The Washington Times - December 29, 2012, 04:40PM

Maryland’s conditioning opportunities decreased in early December, and freshman Charles Mitchell slipped a bit. He added a few pounds, grew a little more sluggish and found his playing time diminish significantly.

The sting of sitting on the bench led to a rededication – and an explosive performance from the forward in Saturday’s 79-50 rout of Delaware State at Comcast Center.

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Mitchell had career-highs in points (19) and rebounds (14) as the Terrapins cruised to their 11th consecutive victory as the end of nonconference play approached.

“I took it as every freshman has his slumps,” Mitchell said. “I think this is my freshman slump where I have to take it seriously. He told me what I have to do and when I wasn’t playing a lot I was down on myself because I wasn’t playing a lot. I just took it as a learning experience.”

The learning curve for Mitchell and the rest of his teammates is about to accelerate, and Maryland (11-1) looked as prepared for the looming change of pace as they have at any point during its lengthy homestand.

After permitting the Hornets (5-8) to linger for more than 10 minutes, Maryland uncorked a 17-0 run to seize a 32-16 lead with 4:38 remaining in the first half. The Terps expanded the lead to 18 by halftime and were never seriously challenged by the undersized visitors from the MEAC.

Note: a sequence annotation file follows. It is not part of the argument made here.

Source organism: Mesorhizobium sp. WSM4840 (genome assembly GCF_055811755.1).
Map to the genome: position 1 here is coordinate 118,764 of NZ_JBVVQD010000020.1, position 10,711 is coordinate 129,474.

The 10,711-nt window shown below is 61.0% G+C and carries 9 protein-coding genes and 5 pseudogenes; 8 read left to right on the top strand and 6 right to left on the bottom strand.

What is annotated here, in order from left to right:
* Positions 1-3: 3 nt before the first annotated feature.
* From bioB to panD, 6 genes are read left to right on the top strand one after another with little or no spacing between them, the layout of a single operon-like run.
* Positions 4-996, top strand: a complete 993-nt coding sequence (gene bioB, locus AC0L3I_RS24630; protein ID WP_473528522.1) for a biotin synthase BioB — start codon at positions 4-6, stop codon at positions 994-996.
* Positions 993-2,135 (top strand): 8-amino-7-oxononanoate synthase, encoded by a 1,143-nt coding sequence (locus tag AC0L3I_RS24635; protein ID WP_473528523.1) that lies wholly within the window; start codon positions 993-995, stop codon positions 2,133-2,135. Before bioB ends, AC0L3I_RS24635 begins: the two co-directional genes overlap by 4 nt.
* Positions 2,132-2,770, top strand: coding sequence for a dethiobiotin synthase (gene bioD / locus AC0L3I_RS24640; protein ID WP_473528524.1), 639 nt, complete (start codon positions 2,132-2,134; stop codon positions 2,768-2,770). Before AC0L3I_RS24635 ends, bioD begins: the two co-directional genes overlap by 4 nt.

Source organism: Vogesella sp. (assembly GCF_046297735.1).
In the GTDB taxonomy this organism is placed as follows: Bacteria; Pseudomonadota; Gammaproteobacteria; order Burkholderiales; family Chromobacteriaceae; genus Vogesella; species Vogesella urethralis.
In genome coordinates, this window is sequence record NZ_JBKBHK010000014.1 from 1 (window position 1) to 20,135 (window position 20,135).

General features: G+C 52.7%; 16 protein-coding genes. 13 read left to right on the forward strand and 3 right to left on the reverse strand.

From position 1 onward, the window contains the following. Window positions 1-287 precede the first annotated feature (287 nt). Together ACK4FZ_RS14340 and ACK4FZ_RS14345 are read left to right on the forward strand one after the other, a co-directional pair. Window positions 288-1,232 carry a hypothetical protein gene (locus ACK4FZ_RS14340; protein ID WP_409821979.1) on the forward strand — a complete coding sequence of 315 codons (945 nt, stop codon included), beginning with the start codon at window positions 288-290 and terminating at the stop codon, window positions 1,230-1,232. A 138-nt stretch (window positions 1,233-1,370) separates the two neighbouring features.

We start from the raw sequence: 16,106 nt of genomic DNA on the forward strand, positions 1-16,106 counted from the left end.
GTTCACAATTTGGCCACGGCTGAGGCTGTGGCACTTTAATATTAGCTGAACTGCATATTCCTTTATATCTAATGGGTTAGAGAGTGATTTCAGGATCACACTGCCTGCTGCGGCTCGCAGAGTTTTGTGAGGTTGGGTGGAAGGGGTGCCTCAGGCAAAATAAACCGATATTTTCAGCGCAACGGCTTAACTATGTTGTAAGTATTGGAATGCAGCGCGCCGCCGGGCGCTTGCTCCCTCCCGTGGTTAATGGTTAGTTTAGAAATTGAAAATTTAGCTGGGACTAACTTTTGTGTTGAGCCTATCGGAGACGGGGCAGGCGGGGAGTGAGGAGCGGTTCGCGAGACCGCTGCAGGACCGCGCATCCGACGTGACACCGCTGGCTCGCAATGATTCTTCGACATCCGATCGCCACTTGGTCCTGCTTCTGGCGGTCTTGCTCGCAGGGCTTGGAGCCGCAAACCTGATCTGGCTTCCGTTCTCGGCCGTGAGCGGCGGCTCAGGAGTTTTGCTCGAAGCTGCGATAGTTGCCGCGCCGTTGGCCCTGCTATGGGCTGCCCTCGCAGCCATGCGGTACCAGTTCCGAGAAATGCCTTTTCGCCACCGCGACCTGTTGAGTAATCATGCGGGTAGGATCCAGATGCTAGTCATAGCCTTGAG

It was a welcome day for several of Maryland’s freshmen. Forward Jake Layman was perhaps as at ease as he’s been all season, scoring seven points and delivering an eye-popping dunk in the latter stages of the first half.

Point guard Seth Allen was disruptive, matching a career-best with three steals while scoring 10 points and limiting mistakes while running the offense.

The obvious standout, though, was Mitchell, who became the first Terp with both 19 points and 14 rebounds in a game since Jordan Williams had 27 points and 15 rebounds against Wake Forest in February 2011.

“Those were pretty impressive numbers,” coach Mark Turgeon said. “We get our tails kicked on the board if not for him.”

The rebounding was perhaps the only nit for Turgeon to pick coming out of an eight-day layoff. The Terps shared the ball, shot well early on and ran crisp sets even when shots didn’t fall as frequently in the latter stages of the game.

It was a hint the Terps are increasingly prepared for ACC play, which commences Jan. 5 when Virginia Tech visits College Park. And it also backed up Turgeon’s claims of a day earlier his team needed some time off after exams.

“We’re coming,” Turgeon said. “The break was great. We needed a break. We’ve been on them so hard since June and then we practiced in July took August off and started in September. It was great. It really helped us. We also know what lies ahead next Saturday and we’re really excited about that and looking forward to it. I think you see a little sense of urgency with us.”

He could find little disagreement from a roster fully aware the more interesting portion of the schedule will soon begin. These Terps have rolled through a nonconference schedule mostly designed for a less imposing team, collecting five of its 11 victories by at least 20 points and eight of them by double figures.

The latest pummeling, though, offered renewed promise for what Maryland could accomplish in the next few months.

“It’s a week away, and you can see in practices everybody is going hard. It’s a different team,” Allen said. “We’re playing so much harder than we were in the beginning of the season. Just us knowing ACC play is right around the corner, guys are giving everything they’ve got and you can see in the game that it translates.”

Patrick Stevens